Title I, Part A, the largest federal K-12 education program, is often considered sacred during budget negotiations. The program, which will provide $14.5 billion to school districts in fiscal year 2011, was created in 1965 by the original Elementary and Secondary Education Act to boost funding in school districts with high concentrations of low-income students. Despite the program’s status in budget negotiations, though, champions of the program rarely discuss how the funds are actually used in schools and whether they have a significant impact. Last week, the Government Accountability Office (GAO) issued a report that examines the use of Title I, Part A funds in a sampling of schools around the country. Interestingly, the authors find distinctly different spending patterns in high-poverty and low-poverty districts, suggesting that Title I funds may not actually be going where they are needed most.
For example, the report finds that the high-poverty schools sampled spent a high percentage of their Title I funds on instructional support staff (like instructional aides and social workers, among other professionals), whereas low-poverty schools spent more of their funds on instructional staff (like teachers). So how can we explain these results? High-poverty schools are more likely to have higher concentrations of students saddled with major issues like homelessness, single-parent homes, or parents who are themselves less educated. Those factors increase the need for additional educational and personal support, taking away funding that would otherwise go to support teacher salaries.
Further, high-poverty schools often employ less qualified teachers than higher-income schools, reinforcing the gap between high- and low-income students. Needy schools are often staffed by teachers with less experience and fewer qualifications than those in wealthier schools, which can afford higher-quality teachers with higher salaries. Students in low-poverty districts therefore have an additional leg up on the students in higher-poverty districts who have potentially less effective teachers.
The GAO identified another factor that skews Title I spending in high-poverty schools. To comply with Title I requirements, districts with a higher percentage of schools labeled “in need of improvement” under No Child Left Behind, which tended to be larger, urban schools, must provide supplemental education services (like tutoring), offer transportation for students participating in school choice, and meet a minimum requirement for spending on professional development., It’s not surprising, then, that these districts typically spent a higher portion of their Title I funds on purchased services from outside vendors, placing further strain on their Title I budgets and drawing even more funds from instructional services to instead pay for support staff.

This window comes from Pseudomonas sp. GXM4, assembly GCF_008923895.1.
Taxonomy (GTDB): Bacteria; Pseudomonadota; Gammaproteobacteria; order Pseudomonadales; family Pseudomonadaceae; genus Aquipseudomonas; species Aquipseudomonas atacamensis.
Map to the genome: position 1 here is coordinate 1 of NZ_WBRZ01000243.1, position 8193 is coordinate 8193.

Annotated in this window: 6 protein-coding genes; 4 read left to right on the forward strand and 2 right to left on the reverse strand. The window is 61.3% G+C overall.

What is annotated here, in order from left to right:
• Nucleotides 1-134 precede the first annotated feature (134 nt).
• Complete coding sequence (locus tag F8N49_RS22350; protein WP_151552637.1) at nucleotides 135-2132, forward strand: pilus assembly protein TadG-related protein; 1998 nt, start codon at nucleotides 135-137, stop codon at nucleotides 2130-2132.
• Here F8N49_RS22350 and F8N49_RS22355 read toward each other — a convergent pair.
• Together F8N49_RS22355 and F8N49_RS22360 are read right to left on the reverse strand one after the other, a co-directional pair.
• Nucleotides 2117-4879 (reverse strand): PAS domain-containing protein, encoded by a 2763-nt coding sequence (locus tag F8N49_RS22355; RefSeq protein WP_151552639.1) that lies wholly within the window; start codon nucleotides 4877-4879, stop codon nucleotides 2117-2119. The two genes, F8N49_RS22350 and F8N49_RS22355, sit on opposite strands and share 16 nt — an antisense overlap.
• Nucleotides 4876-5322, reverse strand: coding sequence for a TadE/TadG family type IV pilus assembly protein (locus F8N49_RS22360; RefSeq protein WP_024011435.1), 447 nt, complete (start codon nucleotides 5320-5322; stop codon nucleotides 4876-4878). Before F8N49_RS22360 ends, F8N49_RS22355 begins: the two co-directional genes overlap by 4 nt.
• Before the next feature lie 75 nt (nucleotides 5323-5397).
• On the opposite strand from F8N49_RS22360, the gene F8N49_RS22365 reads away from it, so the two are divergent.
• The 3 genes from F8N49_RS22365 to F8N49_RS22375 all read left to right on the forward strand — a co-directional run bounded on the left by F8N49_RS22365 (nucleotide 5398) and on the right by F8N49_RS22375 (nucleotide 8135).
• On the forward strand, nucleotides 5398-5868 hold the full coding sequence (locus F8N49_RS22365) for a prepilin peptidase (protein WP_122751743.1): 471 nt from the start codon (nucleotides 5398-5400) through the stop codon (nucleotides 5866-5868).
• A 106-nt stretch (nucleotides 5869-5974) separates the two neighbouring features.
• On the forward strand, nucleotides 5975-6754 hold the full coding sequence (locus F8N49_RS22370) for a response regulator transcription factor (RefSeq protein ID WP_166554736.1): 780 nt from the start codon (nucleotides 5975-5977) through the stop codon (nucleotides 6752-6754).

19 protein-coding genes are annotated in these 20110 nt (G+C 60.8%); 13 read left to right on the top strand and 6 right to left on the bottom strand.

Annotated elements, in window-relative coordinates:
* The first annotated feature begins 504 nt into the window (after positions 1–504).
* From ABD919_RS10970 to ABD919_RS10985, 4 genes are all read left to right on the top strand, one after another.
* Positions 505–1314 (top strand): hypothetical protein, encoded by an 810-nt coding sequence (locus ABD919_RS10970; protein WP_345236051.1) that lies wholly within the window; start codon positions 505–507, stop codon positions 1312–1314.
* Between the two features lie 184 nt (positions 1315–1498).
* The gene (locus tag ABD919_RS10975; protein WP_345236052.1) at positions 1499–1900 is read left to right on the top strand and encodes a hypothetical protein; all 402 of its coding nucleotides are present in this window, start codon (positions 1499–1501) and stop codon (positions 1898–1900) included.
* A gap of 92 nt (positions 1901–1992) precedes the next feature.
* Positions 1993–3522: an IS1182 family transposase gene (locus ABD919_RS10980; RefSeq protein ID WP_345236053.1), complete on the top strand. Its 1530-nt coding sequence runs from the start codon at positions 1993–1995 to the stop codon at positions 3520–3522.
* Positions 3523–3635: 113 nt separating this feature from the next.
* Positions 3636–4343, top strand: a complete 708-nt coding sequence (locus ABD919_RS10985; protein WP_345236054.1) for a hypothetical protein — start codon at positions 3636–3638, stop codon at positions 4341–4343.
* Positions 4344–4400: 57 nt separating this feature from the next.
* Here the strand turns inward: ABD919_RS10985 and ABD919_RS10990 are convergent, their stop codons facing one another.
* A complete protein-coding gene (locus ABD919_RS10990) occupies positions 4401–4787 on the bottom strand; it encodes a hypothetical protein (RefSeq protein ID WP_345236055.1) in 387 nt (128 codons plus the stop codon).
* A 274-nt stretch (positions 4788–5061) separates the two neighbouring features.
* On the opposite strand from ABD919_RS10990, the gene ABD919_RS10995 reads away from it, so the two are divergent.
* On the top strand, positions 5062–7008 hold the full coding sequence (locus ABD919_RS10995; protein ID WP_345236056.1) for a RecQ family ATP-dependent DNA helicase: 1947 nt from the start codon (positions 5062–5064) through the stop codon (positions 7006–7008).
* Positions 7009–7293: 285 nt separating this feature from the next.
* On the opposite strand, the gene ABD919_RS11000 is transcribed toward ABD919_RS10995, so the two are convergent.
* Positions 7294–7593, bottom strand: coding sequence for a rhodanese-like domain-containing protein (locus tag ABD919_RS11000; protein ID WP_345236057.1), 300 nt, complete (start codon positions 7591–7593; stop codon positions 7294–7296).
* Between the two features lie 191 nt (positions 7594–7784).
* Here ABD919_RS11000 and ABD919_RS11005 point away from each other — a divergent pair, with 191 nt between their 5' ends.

The GAO report also concludes that the vast majority of Title I dollars were directed to students in elementary schools. This was the case in eight of the twelve districts in the GAO’s sample. Through efforts like limits on class size, school district officials believed that the early grades offered the best opportunity to have a measurable impact on students. These results confirm an earlier U.S. Department of Education study that found 76 percent of Title I funds were targeted to elementary schools, while the percentage of economically disadvantaged students in those grades was much lower, only 57 percent.
The GAO report reaffirms much of the research available on Title I—namely, that high-poverty school districts represent students with a far more diverse set of needs, and that their schools respond in part by utilizing Title I funds to address these issues. Given that more than 90 percent of school districts receive Title I funds in some amount, the GAO report begs the question: Are too many districts getting federal funds that could have a larger impact elsewhere?
Further, Title I funds as they are currently distributed (by formula in federal law) rarely provide enough additional support to make up for existing disparities in state and local funding for low-income schools. The inconsistencies in how high- and low-poverty schools spend Title I funds confirm these patterns and suggest that many needs are still unmet. If champions of the Title I program really hope to support economically-disadvantaged students, they must look at how the dollars are used in diverse districts around the country and target those funds to the lowest-income schools most in need of funding and support.